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Immigration Solicitors

Zimbabwe: Who can or should have to demonstrate loyalty and avoid persecution? (11 October 2010)

Date: 11/10/2010
Duncan Lewis, Immigration Solicitors, Zimbabwe: Who can or should have to demonstrate loyalty and avoid persecution?

By Brian Naumann

It is already established principle after the Supreme Court ruled in HJ (Iran) and HT (Cameroon) v Secretary of State for the Home Department1 that no person should be expected to modify their behavior in order to avoid persecution. Although that particular appeal concerned the right of homosexuals in Iran and Cameroon not to be required to hide their sexuality, could the same principle be applied to political refugees who claim a right not to be expected to demonstrate a particular political opinion? It may be that when the Court of Appeal hears the appeals of AM2, RT3, SM4, and DM5 on 20th October, the issue will not be so clear cut. It was suggested in the recent case of TM, KM, and LZ (Zimbabwe)6 by Lord Justice Elias7 that it might be reasonable to expect an Appellant to demonstrate (fake) loyalty if he did not have strong political convictions himself. He states that there are degrees of political opinion, and it would be reasonable to expect an individual who has no opinion, or whose opinion is not important to him to, to fake loyalty. This proposition however, is in the author’s opinion arguably incompatible with the idea of imputed political opinion, on which a legitimate claim for asylum can be made.

Permission to appeal to the Court of Appeal has been granted in the case of MM8 (Zimbabwe) in which Duncan Lewis will seek to put forward these very same points. In MM’s case, the Immigration Judge hearing the appeal made the specific finding that the Appellant was not a member of any political party and nor was he politically active at any time during his stay in Zimbabwe. Although allowed initially, on reconsideration the senior immigration judge overturned the decision on the basis that the Appellant should be expected to demonstrate loyalty. We are challenging this finding.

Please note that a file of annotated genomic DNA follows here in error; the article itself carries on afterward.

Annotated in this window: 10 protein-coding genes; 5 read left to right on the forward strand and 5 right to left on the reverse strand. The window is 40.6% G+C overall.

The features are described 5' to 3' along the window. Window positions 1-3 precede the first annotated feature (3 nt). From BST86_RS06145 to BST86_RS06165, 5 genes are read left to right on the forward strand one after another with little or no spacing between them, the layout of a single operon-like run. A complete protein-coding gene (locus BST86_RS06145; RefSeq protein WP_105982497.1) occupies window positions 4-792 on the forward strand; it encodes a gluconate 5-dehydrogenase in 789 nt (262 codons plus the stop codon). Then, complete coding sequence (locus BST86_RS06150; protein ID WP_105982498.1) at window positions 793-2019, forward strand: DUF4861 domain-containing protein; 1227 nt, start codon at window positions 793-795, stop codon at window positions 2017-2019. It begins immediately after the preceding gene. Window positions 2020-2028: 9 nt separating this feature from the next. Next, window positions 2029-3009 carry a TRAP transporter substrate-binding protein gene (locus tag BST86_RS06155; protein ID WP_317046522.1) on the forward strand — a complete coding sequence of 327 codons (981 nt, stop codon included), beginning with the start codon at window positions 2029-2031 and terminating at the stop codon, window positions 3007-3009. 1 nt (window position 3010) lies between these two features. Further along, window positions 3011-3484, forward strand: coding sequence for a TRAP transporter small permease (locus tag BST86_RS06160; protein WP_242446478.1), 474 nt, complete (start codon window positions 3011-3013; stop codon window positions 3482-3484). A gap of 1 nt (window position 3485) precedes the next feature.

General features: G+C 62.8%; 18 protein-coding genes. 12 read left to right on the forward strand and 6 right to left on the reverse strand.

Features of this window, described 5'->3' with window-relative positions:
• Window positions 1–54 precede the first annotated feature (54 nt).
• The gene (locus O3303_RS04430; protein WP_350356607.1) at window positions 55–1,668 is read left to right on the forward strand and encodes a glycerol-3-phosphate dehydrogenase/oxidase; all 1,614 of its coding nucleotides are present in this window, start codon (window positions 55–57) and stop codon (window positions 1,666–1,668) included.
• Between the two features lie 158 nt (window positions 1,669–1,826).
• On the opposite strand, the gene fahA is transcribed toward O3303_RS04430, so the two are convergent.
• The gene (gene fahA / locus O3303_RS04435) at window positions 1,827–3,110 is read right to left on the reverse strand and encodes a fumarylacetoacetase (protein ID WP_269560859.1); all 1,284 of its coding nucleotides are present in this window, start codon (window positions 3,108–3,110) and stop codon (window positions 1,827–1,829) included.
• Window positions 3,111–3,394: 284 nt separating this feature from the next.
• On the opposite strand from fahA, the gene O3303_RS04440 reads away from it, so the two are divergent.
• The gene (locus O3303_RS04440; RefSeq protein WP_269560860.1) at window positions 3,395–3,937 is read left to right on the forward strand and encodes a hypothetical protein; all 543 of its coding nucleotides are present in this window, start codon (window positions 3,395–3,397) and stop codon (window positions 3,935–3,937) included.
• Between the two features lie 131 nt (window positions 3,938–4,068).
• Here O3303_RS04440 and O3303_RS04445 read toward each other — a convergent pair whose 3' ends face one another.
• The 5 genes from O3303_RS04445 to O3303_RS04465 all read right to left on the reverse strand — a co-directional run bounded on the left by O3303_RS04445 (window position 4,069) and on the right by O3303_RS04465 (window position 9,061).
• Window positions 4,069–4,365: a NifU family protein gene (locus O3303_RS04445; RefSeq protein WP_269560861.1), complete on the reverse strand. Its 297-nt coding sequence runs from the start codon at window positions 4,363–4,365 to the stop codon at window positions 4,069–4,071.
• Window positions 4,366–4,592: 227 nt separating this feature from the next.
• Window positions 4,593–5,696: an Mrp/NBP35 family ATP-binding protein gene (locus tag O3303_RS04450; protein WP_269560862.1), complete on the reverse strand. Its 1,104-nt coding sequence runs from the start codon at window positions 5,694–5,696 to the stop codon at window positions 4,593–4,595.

At present the judiciary appears to be very quick to rule that an Appellant will be able to demonstrate loyalty to the regime on the basis of a complete adverse credibility finding. The justification for this comes from Paragraph 246 of RN (Zimbabwe)9 which states ‘An appellant who has been found not to be a witness of truth in respect of the factual basis of his claim will not be assumed to be truthful about his inability to demonstrate loyalty to the regime simply because he asserts that.‘ This would appear at first glance to confer upon the courts the ability to make a presumption that an Appellant can demonstrate loyalty if they lie about the substance of their claim. It doesn’t.

Unfortunately, the courts seem to think that it does. In the first and upper tier tribunals, where there is an adverse credibility finding, the courts are consistently failing to consider the objective risk factors that are set out in the RN decision. For example, it may be that an Immigration Judge is unable to believe a single word that an Appellant has said, but it may at the same time be agreed and objectively verifiable that the Appellant has been in the UK for a significant period of time and has accordingly not been able to vote in any elections. It may also be accepted that the Appellant comes from an MDC stronghold10. Many judges are not looking at the agreed facts in appeals and their relevance in assessing an Appellant’s ability to demonstrate loyalty as required. As such there are many appealable Zimbabwean decisions which can and should be taken further. At present Duncan Lewis has two other Zimbabwean appeals being brought to the court of appeal on the same basis, namely CP11 and JM12 the latter having been granted funding for an oral permission hearing which will be heard next month.

Immigration Judges must consider all factors, notwithstanding any unfavorable credibility findings in order to make firm conclusions on whether or not someone can effectively demonstrate loyalty. Does that include the ability to ‘fake it’? We’ll find out soon.

References

1 [2010] UKSC 31
2 2010 1175
3 2010 1220
4 2010 0240
5 2010 1535
6 [2010] EWCA Civ 916
7 Paragraphs 39-41
8 2010 1534
9 (Returnees) CG [2008] UKAIT 00083
10 As in the appeal of MM
11 2010 2231
12 2010 1391




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